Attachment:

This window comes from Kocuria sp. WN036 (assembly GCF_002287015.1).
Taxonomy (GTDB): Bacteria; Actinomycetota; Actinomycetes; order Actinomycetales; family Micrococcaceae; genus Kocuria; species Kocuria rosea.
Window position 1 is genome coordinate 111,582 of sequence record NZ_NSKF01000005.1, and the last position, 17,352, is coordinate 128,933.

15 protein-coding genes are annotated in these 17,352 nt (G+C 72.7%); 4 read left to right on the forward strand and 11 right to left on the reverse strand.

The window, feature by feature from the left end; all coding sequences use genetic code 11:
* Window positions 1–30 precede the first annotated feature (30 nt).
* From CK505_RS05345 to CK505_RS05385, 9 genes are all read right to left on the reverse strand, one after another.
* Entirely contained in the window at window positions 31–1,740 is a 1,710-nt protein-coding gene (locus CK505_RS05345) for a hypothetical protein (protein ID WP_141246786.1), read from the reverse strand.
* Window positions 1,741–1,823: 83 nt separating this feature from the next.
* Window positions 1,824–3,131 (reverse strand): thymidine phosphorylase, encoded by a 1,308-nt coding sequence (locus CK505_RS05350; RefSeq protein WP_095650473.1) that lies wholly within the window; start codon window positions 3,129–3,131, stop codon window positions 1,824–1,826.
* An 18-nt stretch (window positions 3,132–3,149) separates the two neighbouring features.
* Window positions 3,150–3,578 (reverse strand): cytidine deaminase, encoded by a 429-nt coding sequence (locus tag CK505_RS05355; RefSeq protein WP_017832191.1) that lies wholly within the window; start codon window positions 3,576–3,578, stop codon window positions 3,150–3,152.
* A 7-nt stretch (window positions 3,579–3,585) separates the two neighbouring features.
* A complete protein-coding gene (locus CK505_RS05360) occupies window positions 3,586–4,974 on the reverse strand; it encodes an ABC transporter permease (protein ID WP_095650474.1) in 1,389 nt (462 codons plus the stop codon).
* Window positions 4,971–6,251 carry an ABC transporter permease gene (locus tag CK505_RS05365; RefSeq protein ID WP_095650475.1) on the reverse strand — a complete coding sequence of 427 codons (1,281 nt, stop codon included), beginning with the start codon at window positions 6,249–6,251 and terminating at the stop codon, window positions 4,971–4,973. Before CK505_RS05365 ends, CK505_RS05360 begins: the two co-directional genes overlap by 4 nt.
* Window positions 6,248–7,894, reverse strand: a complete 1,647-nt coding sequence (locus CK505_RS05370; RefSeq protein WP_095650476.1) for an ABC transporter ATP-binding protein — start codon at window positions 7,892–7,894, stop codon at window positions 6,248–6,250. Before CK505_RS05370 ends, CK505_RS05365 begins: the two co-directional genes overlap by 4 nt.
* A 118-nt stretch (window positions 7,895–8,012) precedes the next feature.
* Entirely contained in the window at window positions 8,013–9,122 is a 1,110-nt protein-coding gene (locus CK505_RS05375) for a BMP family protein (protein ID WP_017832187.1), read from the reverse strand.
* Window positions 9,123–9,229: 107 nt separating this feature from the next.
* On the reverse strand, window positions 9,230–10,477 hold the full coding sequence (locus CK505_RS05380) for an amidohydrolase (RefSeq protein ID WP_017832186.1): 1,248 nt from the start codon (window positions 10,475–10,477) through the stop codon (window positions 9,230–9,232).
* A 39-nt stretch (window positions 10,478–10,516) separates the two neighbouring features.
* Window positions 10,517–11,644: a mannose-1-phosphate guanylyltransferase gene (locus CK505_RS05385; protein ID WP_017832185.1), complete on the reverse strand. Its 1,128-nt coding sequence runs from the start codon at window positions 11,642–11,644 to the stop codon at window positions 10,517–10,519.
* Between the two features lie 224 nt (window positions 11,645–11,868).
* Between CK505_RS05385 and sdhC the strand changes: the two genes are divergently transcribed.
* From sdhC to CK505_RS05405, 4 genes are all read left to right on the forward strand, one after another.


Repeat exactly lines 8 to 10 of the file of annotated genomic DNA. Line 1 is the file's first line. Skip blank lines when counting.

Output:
* Entirely contained in the window at window positions 31–1,740 is a 1,710-nt protein-coding gene (locus CK505_RS05345) for a hypothetical protein (protein ID WP_141246786.1), read from the reverse strand.
* Window positions 1,741–1,823: 83 nt separating this feature from the next.
* Window positions 1,824–3,131 (reverse strand): thymidine phosphorylase, encoded by a 1,308-nt coding sequence (locus CK505_RS05350; RefSeq protein WP_095650473.1) that lies wholly within the window; start codon window positions 3,129–3,131, stop codon window positions 1,824–1,826.